Dalai Lama in 1973
The Dalai Lama in 1973, the same year Vice alleges he went on a date with a womanGetty Images

Earlier in October, Vice's women's interest channel, Broadly, posted an article written by a woman who claimed her mother went on a date with the Dalai Lama in 1973. It quickly drew criticism from Dalai Lama worshippers, who cited factual inaccuracies with the article and branded the story as "defamatory".

One of the main criticisms about the Vice article concerned the image used, which the author claimed shows her mother with the Dalai Lama 42 years ago. However, many have pointed out that images of the Dalai Lama from that time period prove that the man in the Vice image is not the Dalai Lama. The Tibetan Feminist Collective and the International Campaign for Tibet are among those who are calling on Vice to retract the "defamatory" article following its publication on 11 October.

In the article, author Carrie Shirley claimed her mother went on an "uncomfortable date" with the Dalai Lama in 1973 but that the Dalai Lama "couldn't hit it". Shirley wrote her mother found the Dalai Lama to be "naive", "weird" and "hard to talk to" and that he had called her "more than three times" after their date, but her mother allegedly rejected him. According to the author, her mother said: "He was just a pest."

VICE article on Dalai Lama romance
The Vice article's author alleges the man in the picture is the Dalai Lama in 1973Broadly

Vice has now updated the article with a statement that reads: "In light of recent discoveries, Broadly cannot verify that the man in the photos is the Dalai Lama during his visit to Cambridge in 1973. However, the women in the photo swear that's who he claimed to be. This is their story." They also updated their headline to include the word "claims".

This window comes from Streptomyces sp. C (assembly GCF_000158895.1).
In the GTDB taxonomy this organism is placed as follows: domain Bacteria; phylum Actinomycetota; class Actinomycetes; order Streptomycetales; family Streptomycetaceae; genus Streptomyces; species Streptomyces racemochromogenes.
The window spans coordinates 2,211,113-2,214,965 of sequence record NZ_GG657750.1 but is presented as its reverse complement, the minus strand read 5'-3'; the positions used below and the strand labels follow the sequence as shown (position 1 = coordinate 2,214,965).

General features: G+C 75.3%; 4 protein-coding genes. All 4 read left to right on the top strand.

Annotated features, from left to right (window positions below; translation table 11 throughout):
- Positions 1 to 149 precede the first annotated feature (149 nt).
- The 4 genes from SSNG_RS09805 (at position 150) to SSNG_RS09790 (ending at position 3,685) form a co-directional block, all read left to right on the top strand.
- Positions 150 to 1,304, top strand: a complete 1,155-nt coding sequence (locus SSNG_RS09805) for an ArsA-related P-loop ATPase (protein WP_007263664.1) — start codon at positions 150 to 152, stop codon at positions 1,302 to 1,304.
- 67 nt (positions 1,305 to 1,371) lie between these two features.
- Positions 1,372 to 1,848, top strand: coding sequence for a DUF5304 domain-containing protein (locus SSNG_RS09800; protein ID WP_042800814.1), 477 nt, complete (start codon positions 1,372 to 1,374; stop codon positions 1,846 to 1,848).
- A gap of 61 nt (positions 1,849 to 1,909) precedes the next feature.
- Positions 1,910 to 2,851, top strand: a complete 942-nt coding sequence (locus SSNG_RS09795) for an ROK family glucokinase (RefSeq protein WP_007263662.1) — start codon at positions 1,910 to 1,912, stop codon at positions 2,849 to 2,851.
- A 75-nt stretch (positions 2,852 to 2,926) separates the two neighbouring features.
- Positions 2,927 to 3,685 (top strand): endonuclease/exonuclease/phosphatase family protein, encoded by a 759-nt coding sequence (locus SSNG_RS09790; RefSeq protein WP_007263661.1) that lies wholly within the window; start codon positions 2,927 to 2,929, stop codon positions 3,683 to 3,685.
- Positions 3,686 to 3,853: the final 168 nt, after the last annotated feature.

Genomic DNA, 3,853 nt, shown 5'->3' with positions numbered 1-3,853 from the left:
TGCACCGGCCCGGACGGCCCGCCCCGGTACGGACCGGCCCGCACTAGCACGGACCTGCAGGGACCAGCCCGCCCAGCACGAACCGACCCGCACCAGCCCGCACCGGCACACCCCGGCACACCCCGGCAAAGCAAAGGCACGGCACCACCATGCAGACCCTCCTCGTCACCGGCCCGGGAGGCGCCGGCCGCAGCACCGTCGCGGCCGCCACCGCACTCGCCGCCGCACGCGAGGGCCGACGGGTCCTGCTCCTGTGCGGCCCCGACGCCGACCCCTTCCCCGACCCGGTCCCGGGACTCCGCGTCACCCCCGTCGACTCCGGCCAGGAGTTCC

However, the president of the International Campaign for Tibet criticised Vice following their admittance over not being able to verify the photograph. Matteo Mecacci wrote on Twitter: "Now [this] is embarrassing. You can't verify the identity: the story is false! Take it down!"

Critics have also hit out at the article for other "factual inaccuracies", which they say brings into question the overall authenticity of the story. The article alleges that the author's mother "went on a walking tour of the campus" at Cambridge University, went punting on the river and was "treated to a tour of his room, where he had set up a shrine with 'ancient artifacts', which he told them were 'from BC'".

However, publication Shanghaiist noted that the original article made a reference to the "Charles river", which isn't located in Cambridge in England, but is located in Cambridge, Massachusetts in the United States.

A Buddhist monk, Tenzin Peljor, also commented on the fact that the Dalai Lama did not live in Cambridge and, therefore, would not have had a shrine with ancient artefacts in his room. The monk also said: "Tibetan artefacts were not made BC."

The article was published by Broadly in light of the Dalai Lama's controversial comments about a female successor needing to be "very attractive". Speaking to the BBC in September, the Dalai Lama said if he were to have a female successor, she would need to be "very attractive" or else she would be "not much use".

Many took to social media to express their shock and disapproval at the religious leader's comments. However, Buddhist supporters came to his defence, insisting the comments needed to be taken in context with a wider understanding of Buddhism.